Almost 900 men and boys went to work at the Pretoria Pit on December 21,1910 - 344 never returned home.

In an instant, 344 men and boys (the youngest just 13) lost their lives as a result of an underground explosion at Hulton Colliery on the Atherton/Bolton boundary making it the third worst disaster in British coal-mining history.

The magnitude of the Pretoria disaster was such that its impact and aftermath will never be forgotten.

The Bolton News: The Lord Lieutenant of Greater Manchester, Diane Hawkins,  with Town Mayor Deidre McGeown

And yesterday, on the anniversary of the disaster, those who were killed were remembered in what has become an annual service.

Westhoughton Town Mayor Deirdre McGeown has led commemorations

A short service was held at Ditchfield Gardens, which was attended by around 35 people, before a maroon was fired at 7.50am to mark the time that the mine exploded.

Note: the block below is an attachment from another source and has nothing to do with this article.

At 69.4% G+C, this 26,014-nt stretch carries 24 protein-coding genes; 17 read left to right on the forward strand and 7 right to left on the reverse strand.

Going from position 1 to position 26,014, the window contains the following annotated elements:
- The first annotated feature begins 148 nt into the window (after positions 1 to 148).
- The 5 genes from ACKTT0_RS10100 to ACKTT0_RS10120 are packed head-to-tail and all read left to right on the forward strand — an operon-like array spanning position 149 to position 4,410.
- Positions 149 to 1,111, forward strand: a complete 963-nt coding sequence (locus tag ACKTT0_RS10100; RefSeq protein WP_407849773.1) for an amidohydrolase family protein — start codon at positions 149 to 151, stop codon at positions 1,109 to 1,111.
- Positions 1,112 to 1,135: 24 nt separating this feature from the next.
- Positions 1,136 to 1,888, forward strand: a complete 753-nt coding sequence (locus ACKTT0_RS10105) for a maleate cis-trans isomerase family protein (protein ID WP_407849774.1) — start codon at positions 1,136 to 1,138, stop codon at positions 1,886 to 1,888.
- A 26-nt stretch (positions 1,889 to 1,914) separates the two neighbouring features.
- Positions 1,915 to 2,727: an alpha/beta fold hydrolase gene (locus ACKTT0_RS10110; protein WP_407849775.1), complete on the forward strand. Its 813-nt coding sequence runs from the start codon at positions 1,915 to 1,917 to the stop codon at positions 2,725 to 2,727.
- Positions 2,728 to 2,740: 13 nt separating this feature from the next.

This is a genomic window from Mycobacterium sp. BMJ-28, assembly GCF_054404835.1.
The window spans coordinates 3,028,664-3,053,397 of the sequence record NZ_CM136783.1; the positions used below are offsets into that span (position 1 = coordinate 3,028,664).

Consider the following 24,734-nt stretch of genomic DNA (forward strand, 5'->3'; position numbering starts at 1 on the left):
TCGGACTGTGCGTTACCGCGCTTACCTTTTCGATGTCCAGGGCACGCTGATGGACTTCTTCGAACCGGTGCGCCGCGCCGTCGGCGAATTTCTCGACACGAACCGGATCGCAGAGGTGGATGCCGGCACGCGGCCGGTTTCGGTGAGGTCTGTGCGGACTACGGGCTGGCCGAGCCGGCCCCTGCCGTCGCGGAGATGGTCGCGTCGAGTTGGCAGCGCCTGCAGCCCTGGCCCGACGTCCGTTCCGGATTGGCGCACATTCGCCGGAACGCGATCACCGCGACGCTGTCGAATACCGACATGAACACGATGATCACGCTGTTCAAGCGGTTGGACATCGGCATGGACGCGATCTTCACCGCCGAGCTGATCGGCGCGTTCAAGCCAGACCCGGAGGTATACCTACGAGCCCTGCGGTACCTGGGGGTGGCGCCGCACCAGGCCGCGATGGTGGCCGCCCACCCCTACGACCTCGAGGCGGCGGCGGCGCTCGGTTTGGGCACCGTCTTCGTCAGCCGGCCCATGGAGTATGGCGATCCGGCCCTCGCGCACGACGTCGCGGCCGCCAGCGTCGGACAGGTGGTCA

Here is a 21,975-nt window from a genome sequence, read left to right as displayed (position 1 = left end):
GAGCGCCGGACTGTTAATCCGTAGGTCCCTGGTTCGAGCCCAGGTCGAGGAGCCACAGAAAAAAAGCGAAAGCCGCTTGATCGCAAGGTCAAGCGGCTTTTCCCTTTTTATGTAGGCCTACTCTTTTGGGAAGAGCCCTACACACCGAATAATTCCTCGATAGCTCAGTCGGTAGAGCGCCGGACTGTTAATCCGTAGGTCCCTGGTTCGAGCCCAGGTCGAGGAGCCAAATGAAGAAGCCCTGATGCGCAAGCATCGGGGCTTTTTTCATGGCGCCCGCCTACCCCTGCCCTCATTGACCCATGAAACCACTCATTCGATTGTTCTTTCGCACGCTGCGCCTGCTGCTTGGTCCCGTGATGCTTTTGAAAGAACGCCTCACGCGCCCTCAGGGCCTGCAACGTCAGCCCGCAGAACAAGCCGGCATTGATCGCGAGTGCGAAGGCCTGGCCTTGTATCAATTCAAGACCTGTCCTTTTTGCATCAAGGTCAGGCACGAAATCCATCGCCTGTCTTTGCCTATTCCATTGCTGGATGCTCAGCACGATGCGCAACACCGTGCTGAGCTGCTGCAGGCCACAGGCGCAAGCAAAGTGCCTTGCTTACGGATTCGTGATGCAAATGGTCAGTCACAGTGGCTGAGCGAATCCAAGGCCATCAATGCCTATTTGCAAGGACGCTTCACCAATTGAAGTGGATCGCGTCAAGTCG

At 10am a church service was held at St Bartholomew’s Church before wreaths were laid at the memorial in the churchyard.

The Lord Lieutenant of Greater Manchester, Diane Hawkins, was in attendance.

Cllr McGeown said: “The Pretoria Pit memorial day is an important day in the Westhoughton calendar because so many local families were tragically affected by this disaster.

“Thank you to everyone who attended and took part in the service of remembrance. It was lovely to have the Lord Lieutenant of Greater Manchester laying a wreath. Thank you to Westhoughton High School for their contribution in the service. The pupils read beautifully and Jane Torrence sang a beautiful song called 'The Pretoria Pit '.”